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Iowa to conduct hearing into legalised and regulated online gambling

The House State Government Committee in Iowa may conduct a hearing as early as next week on a proposal to legalise and regulate online sports betting and perhaps other forms of e-gaming, according to a report from the Sioux City Journal.

Democrat Representative Brian Quirk, who is part of a seven-member bipartisan gambling working group, told the newspaper that the proposal may expand the sports betting language approved by a Senate committee to include legalised betting on collegiate sports - except Iowa colleges.

However, opponents of the expansion say that legalised sports betting is dependent on changes in federal law and will encounter strong opposition from State Government Committee Chairwoman Mary Mascher, who has threatened to delete such proposals from any gaming bill that comes to the committee.

Quirk told the newspaper this week: "The time for debating whether Iowa is a gambling state is long past. Either we're a gambling state or we're not, and with 17 (land) casinos I'd say we're a gambling state."

Republican Representative Jeff Kauffman, is a staunch opponent of gambling expansion and said that the proposal faces stiff opposition, and that it was unlikely that legislators who have consistently voted against gambling expansion will change their position. However, he felt that state budgetry problems may persuade lawmakers to at least consider the proposal.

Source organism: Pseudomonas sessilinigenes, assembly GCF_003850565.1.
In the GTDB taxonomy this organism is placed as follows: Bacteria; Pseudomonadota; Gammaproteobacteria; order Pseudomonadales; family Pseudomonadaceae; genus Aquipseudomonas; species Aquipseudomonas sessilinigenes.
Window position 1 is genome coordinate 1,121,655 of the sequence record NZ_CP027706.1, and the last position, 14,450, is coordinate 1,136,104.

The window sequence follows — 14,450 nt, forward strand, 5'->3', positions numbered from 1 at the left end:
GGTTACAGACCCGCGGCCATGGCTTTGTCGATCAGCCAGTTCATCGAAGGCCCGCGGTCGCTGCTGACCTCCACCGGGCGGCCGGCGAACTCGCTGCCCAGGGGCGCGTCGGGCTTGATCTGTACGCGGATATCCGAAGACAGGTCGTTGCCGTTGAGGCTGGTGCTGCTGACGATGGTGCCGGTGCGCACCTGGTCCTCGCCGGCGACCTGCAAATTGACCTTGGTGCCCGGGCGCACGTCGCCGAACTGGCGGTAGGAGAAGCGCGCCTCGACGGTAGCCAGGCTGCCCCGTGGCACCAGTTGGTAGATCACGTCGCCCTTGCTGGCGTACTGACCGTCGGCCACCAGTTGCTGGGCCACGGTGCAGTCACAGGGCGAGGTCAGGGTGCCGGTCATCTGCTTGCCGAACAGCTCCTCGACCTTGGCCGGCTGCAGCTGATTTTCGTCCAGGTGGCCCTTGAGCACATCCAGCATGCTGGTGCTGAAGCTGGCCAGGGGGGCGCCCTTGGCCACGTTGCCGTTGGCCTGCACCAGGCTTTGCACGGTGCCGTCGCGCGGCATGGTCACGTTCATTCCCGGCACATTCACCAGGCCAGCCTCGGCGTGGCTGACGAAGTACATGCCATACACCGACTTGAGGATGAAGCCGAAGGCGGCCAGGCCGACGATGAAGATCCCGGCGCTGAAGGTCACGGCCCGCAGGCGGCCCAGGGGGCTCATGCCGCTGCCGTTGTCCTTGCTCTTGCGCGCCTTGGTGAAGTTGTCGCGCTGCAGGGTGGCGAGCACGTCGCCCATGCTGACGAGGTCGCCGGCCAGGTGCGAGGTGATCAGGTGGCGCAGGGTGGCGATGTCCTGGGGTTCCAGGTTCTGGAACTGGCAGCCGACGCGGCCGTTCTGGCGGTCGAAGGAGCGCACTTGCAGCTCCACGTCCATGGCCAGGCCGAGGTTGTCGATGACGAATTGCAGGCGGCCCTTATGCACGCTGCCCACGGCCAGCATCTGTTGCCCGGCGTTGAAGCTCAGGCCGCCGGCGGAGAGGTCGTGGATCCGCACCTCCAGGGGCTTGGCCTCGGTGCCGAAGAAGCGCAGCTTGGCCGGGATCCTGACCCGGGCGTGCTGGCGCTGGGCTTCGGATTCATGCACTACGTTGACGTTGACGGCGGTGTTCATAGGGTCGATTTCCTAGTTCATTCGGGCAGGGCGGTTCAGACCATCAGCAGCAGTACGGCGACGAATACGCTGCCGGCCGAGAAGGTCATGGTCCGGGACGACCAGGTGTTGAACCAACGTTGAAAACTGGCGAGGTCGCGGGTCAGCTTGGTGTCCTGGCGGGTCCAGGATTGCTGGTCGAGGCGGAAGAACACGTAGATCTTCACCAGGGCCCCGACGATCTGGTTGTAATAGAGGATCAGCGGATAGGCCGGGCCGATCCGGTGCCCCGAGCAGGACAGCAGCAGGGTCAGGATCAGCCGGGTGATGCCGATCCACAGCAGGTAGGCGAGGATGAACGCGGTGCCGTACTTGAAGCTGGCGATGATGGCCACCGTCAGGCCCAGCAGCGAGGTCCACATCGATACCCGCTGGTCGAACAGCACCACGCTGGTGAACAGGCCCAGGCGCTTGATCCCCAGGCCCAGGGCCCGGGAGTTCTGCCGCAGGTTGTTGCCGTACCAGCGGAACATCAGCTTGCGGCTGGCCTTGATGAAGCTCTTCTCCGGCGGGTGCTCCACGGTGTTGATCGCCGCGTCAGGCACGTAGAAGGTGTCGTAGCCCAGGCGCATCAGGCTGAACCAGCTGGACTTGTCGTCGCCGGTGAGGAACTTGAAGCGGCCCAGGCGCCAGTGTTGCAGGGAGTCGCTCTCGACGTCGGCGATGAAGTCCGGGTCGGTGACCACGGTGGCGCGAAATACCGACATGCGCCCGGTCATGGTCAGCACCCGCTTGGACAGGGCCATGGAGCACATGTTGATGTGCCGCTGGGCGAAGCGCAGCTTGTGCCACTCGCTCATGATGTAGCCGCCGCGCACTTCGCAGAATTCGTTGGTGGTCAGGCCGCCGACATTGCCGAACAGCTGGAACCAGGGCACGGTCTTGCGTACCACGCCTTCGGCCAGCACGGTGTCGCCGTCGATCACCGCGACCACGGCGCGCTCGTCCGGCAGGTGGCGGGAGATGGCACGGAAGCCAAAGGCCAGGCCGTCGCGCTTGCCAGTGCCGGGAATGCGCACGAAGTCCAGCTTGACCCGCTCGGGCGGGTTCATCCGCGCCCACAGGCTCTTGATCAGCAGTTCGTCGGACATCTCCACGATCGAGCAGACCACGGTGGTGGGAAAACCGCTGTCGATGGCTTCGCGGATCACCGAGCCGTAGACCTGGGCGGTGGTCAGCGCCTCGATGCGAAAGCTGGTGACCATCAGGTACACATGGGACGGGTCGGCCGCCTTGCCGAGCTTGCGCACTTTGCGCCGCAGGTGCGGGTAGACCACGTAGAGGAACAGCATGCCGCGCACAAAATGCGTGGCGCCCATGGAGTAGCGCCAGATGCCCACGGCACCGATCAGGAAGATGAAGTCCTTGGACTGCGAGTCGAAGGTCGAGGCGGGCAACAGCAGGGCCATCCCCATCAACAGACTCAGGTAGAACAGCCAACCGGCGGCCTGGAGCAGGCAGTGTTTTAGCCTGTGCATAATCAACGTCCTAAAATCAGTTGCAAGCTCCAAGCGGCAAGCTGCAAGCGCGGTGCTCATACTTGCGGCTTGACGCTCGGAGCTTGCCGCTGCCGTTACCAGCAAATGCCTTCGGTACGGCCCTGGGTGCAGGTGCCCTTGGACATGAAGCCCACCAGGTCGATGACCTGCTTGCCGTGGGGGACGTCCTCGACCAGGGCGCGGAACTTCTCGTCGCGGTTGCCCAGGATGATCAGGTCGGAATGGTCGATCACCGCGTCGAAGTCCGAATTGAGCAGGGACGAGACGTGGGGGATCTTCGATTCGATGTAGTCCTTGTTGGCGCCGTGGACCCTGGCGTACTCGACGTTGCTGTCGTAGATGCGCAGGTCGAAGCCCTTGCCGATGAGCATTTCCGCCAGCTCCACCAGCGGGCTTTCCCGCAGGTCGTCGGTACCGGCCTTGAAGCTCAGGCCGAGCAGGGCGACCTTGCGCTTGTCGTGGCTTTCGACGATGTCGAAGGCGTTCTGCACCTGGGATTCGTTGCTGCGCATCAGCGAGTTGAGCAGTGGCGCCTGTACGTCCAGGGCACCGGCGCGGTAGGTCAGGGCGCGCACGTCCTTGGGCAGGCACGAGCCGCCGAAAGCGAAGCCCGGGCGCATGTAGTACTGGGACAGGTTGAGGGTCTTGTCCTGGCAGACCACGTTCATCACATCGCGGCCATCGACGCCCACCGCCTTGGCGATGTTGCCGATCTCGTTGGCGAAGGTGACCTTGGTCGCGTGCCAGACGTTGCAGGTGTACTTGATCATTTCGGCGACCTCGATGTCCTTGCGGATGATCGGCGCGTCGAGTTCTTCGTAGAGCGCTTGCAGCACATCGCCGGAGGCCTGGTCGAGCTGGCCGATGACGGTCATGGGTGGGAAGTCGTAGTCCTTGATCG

"It's policy versus need and that's a juggling act every legislator here will have to deal with," Kauffman said.

Quirk pointed out that an estimated 80,000 Iowans already play online poker, and that under the provision, Iowans could open an account at a appropriately licensed land casino, perhaps with a $50 limit, receive a password and play poker from their home computers as long as they had money in their accounts. They would have to return to the casino to put more money into their accounts and to collect winnings.

The scheme is reminscent of the Playway system introduced at Foxwoods several years ago, but could ensure compliance with federal laws against online gambling financial transactions with offshore companies.

Other changes envisaged include allowing major poker tournaments at existing casinos and a code change to allow casinos to profit from out-of-state pari-mutuel betting on races run at Iowa dog and horse tracks.

Source: InfoPowa News

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